Amongst the mysterious karst land formations in China’s Southeast Fujian province, a miraculous discovery was made in in the 1980s; Wanshouyan, Paleolithic era site that evidences human life 185,000 years ago.
Fujian has a complex geological structure, with 118 kinds of proven mineral resources, including two energy mineral resources (blind coal and terrestrial heat), 31 metallic minerals, 82 non-metallic minerals and one aqueous mineral resource.
Fujian was called the Region of Minyue (Seven Min Tribes) in ancient times. During the Qin Dynasty (221–206 BC), the prefecture of Min-Zhong was launched to govern Dongye (now called Fuzhou).
A majority of Fujian’s people speak Mandarin, which has been the medium of education in China since the 1950s and is the main language in Fujian. The province does, however, have many of its own dialects. The terrain is mountainous and, at one time, nearly every valley had its own language.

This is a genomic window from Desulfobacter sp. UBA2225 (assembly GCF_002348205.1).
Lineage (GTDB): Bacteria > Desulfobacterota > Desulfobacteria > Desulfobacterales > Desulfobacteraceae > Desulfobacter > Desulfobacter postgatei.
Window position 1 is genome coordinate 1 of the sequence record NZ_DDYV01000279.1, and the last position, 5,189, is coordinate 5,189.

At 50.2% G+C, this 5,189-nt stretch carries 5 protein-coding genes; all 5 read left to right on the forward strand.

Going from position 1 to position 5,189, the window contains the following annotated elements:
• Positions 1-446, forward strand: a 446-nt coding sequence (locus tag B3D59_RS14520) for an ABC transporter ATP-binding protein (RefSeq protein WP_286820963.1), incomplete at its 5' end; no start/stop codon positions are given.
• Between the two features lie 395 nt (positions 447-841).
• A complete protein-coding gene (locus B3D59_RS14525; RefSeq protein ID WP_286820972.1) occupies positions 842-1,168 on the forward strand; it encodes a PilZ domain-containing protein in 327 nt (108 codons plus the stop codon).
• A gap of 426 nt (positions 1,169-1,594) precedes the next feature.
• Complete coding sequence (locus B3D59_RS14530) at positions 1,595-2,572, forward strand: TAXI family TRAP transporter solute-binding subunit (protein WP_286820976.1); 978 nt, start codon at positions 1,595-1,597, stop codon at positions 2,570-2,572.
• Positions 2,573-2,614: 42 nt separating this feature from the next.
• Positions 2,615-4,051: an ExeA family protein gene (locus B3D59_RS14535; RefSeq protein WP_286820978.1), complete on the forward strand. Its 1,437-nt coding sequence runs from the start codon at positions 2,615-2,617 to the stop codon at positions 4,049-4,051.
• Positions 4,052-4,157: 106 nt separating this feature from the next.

Fujian province’s GDP for 2012 was 1.97 trillion yuan ($321.41 billion), with a year-on-year increase of 11.4 percent. The National Bureau of Statistics of China reported GDP for the entire country last year of 51.93 trillion yuan, for a year-on-year increase of 7.8 percent.
Lying on the southeastern coast of China and bordering Zhejiang province, Jiangxi province and Guangdong province, Fujian faces Taiwan across the Taiwan Straits and is one of the closest mainland provinces to Southeast Asia and Oceania. It is an important window and base of China for global exchanges.